UNESCO and Mrs. Laura Bush host roundtable on literacy and teacher trainingThe United States and UNESCO today hosted a roundtable discussion at UNESCO’s Paris Headquarters focused on literacy and teacher training for educational practitioners who teach literacy outside of formal school settings.
Today's roundtable, entitled "Teacher Training and Literacy" highlighted the need for a greater supply of trained teachers in regions where an acute shortage is affecting efforts to promote literacy and meet the goals of the Education for All program by 2015. It was hosted by the Director-General of UNESCO, Koïchiro Matsuura, and Mrs. Laura Bush, First Lady of the United States. Mrs. Bush is the Honorary Ambassador for the UN Literacy Decade.
Other participants included teachers from the developing world, representatives from UNESCO delegations and UNESCO secretariat staff.
At the roundtable, Mrs. Bush stated: “Ending illiteracy is a challenge for every country. Yet investing in literacy and education helps governments to meet their fundamental obligations: improving opportunities for children and families, strengthening their economies, and keeping their citizens in good health.”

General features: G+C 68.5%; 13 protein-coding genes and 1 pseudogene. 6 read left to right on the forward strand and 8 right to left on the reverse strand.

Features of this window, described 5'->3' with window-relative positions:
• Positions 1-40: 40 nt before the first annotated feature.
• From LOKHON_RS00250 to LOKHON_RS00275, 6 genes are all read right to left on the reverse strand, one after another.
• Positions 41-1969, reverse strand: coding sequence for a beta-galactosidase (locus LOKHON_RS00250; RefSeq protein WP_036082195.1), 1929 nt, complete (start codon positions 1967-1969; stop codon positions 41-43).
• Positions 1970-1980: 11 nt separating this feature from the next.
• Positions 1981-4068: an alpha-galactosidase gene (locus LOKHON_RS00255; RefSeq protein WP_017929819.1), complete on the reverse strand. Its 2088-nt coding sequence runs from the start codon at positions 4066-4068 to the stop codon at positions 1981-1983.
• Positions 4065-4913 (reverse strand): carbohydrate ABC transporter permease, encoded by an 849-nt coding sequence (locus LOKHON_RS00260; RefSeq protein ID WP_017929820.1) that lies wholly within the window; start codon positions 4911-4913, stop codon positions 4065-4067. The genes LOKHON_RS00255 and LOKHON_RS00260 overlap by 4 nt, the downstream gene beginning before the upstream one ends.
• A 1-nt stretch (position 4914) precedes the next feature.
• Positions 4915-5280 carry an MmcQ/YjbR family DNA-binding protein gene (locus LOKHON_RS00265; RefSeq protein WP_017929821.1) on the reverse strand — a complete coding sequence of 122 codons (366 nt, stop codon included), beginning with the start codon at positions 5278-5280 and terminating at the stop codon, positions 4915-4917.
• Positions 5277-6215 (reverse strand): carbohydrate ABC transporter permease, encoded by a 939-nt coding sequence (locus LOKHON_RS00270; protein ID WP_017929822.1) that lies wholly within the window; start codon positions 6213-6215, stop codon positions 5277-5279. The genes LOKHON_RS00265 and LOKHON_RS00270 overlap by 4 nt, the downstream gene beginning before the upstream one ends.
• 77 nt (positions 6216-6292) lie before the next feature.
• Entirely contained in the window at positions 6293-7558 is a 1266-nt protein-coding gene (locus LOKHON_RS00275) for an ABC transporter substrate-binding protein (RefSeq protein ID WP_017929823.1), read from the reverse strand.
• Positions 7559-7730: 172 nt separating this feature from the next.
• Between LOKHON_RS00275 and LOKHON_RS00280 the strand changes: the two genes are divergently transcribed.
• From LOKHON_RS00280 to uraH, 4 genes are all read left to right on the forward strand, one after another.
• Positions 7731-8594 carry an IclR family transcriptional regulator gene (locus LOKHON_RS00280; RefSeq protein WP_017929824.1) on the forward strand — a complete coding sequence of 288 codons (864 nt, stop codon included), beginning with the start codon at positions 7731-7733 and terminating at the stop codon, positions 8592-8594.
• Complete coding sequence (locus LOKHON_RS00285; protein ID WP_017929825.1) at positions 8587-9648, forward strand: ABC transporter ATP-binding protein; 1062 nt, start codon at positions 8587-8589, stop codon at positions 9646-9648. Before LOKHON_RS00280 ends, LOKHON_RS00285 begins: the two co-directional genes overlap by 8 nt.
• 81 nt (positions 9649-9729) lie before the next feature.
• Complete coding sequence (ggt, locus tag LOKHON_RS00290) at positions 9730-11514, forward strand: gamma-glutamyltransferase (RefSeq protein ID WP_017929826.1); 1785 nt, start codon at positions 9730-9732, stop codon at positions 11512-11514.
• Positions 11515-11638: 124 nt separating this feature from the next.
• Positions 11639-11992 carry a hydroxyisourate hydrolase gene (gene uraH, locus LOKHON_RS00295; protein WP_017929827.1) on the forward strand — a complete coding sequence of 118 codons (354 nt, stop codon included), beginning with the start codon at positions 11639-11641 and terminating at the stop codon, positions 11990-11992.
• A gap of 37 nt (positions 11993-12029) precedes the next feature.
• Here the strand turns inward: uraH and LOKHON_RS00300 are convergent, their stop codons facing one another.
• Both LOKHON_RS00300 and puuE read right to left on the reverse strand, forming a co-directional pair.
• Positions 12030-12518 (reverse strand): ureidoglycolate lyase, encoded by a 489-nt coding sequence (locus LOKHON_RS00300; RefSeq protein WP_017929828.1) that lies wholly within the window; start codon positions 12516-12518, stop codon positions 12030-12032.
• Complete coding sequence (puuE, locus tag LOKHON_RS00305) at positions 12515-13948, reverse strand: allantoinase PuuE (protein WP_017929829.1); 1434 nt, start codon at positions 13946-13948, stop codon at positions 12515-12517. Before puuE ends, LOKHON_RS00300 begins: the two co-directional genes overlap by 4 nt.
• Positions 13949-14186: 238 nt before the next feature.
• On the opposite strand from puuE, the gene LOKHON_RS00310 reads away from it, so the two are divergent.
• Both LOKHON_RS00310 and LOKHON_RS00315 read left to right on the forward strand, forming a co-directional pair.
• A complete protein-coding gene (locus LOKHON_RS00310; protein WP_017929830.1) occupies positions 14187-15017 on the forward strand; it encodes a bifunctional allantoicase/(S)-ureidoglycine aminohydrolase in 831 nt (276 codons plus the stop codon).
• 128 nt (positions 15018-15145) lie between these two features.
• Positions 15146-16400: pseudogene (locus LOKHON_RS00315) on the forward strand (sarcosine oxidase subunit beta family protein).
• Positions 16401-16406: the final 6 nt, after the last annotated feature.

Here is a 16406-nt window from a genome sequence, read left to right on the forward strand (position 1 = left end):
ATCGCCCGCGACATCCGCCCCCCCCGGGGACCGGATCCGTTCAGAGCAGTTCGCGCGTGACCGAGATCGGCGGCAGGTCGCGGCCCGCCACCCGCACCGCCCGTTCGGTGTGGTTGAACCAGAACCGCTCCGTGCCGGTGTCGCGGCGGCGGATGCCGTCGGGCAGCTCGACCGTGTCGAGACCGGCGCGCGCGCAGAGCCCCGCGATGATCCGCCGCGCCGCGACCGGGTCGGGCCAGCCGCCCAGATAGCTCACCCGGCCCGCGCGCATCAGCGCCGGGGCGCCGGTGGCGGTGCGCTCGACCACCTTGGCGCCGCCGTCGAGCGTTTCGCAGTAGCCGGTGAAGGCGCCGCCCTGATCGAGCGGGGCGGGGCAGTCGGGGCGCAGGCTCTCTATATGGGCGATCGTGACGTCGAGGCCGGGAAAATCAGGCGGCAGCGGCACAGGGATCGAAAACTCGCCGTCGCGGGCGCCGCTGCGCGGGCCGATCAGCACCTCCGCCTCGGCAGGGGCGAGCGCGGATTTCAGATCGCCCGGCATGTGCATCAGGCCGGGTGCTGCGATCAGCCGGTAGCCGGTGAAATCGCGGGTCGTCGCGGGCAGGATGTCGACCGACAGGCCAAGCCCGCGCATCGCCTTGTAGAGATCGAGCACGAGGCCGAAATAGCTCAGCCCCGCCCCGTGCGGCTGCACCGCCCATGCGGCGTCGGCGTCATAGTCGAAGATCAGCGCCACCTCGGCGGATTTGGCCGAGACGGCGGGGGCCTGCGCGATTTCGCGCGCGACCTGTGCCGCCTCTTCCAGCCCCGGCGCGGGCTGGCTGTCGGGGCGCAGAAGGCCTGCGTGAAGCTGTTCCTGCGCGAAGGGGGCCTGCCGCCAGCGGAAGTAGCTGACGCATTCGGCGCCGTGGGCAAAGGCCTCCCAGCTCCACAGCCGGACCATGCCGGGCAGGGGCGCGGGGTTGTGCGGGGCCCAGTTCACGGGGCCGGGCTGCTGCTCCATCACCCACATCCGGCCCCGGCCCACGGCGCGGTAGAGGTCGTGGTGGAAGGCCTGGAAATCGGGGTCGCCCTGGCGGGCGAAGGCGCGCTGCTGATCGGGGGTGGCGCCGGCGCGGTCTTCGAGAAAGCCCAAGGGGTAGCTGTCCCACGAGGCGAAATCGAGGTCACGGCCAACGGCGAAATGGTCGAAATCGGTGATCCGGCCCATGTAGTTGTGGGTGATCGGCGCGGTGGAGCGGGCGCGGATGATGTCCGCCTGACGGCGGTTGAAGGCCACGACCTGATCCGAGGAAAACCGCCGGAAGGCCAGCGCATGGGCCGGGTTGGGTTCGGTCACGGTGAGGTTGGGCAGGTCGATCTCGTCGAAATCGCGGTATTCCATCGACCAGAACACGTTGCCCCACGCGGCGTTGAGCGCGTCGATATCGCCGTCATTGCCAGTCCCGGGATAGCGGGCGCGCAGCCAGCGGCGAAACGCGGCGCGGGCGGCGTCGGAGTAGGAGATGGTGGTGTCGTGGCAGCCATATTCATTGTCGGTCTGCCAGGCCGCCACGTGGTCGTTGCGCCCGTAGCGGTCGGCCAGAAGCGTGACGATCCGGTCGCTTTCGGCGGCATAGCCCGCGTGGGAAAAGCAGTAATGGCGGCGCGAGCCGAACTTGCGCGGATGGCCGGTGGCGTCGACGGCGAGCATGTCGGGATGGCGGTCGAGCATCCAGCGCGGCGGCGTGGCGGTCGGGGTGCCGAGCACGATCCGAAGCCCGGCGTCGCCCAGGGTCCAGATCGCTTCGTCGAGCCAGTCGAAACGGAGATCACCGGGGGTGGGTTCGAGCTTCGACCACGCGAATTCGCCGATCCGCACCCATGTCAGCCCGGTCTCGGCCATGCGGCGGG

The Director-General stated: “(…) about one fifth of the world’s adults – an estimated 781 million – are deprived of literacy. An additional 77 million children do not go to school, and have no chance of acquiring basic literacy skills. This will seriously impede efforts to reach the Education for All goal of dramatically improving adult literacy levels.
“Progress is likewise hindered by a massive shortage of qualified teachers. An estimated 18 million more teachers must be trained worldwide by 2015 if we are to achieve universal primary education. […] it is clear that there must be a huge expansion in training for teachers who work with adults in non-formal contexts.”
Today's roundtable at UNESCO Headquarters served as a bridge between the first ever White House Conference on Global Literacy in September 2006, and the first of five follow-up UNESCO regional literacy conferences, which will be held in Qatar in March. That meeting will be followed by the Africa regional conference in Mali in September. Three other conferences are planned for Latin America (Costa Rica), Europe and Central Asia (Azerbaijan) and Asia (location to be determined).
The September conference included presenters from nine countries representing all regions of the world and highlighted successful literacy programs in the areas of intergenerational literacy, health literacy and literacy for economic self-sufficiency.